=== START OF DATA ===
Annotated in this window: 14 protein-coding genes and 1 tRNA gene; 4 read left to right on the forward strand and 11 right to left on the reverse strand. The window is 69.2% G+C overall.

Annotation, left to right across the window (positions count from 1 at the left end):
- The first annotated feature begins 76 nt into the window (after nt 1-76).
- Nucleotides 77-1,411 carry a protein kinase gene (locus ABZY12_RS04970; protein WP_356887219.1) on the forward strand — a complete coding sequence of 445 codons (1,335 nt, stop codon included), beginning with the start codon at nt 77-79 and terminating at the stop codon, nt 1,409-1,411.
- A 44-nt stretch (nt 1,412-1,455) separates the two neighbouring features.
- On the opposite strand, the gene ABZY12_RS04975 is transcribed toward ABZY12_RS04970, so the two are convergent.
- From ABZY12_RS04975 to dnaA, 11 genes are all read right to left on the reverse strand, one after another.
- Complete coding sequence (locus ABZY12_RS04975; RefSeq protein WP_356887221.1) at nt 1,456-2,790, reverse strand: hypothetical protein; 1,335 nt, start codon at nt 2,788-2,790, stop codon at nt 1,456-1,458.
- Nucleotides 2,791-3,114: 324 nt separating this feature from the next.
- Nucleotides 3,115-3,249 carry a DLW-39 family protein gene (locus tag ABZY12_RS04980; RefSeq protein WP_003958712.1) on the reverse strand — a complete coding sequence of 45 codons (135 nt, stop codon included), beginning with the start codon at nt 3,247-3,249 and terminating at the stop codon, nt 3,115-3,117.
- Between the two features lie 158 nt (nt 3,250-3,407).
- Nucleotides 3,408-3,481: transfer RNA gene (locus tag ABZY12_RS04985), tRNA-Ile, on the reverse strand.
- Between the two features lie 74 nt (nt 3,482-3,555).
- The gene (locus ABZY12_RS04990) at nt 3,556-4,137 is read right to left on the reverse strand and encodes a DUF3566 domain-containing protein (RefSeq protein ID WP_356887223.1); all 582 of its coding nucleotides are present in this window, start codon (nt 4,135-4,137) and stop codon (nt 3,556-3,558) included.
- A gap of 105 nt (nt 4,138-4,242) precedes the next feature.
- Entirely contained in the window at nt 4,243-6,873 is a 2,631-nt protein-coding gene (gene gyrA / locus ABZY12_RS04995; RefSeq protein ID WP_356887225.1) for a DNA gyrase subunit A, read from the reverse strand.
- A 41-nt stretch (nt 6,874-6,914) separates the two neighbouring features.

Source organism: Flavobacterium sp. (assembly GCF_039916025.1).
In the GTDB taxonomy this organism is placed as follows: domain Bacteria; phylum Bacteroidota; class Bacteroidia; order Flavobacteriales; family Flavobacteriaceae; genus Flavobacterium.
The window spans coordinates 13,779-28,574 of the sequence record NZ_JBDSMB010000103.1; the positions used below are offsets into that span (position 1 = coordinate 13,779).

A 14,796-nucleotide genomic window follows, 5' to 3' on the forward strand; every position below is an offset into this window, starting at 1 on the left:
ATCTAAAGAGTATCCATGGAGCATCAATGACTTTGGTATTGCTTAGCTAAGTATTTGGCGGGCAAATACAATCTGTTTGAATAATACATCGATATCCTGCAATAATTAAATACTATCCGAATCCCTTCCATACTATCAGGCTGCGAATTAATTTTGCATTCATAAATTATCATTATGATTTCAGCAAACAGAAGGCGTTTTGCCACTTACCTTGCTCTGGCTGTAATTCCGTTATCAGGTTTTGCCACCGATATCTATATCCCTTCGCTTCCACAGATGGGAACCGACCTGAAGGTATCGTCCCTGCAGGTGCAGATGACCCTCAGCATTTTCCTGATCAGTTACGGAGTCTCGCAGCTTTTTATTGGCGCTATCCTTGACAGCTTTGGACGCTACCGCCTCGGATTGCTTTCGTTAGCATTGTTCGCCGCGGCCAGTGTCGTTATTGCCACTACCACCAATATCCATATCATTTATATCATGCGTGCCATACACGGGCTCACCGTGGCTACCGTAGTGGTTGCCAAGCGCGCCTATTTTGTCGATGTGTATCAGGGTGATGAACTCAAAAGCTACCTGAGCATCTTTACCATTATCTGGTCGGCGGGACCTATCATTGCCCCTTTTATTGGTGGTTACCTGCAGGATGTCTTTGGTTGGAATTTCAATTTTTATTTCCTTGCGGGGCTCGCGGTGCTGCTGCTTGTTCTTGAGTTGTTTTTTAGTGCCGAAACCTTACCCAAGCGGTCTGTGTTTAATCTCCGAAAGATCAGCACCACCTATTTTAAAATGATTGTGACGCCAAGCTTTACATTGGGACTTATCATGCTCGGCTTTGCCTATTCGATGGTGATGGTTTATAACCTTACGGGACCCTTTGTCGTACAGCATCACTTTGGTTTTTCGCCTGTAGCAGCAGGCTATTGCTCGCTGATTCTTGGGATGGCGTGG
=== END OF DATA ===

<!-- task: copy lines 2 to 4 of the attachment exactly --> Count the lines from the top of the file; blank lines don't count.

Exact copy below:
Annotation, left to right across the window (positions count from 1 at the left end):
- The first annotated feature begins 76 nt into the window (after nt 1-76).
- Nucleotides 77-1,411 carry a protein kinase gene (locus ABZY12_RS04970; protein WP_356887219.1) on the forward strand — a complete coding sequence of 445 codons (1,335 nt, stop codon included), beginning with the start codon at nt 77-79 and terminating at the stop codon, nt 1,409-1,411.